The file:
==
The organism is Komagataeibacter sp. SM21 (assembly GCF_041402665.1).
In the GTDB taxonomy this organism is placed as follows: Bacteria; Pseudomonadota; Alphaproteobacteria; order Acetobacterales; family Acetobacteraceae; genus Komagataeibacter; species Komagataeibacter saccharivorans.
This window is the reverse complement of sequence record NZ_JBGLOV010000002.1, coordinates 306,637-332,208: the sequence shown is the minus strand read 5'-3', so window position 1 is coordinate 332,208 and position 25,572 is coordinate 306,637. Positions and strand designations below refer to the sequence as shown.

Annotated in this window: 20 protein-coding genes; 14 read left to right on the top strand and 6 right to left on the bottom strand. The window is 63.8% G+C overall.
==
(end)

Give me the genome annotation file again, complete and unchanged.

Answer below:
The organism is Komagataeibacter sp. SM21 (assembly GCF_041402665.1).
In the GTDB taxonomy this organism is placed as follows: Bacteria; Pseudomonadota; Alphaproteobacteria; order Acetobacterales; family Acetobacteraceae; genus Komagataeibacter; species Komagataeibacter saccharivorans.
This window is the reverse complement of sequence record NZ_JBGLOV010000002.1, coordinates 306,637-332,208: the sequence shown is the minus strand read 5'-3', so window position 1 is coordinate 332,208 and position 25,572 is coordinate 306,637. Positions and strand designations below refer to the sequence as shown.

Annotated in this window: 20 protein-coding genes; 14 read left to right on the top strand and 6 right to left on the bottom strand. The window is 63.8% G+C overall.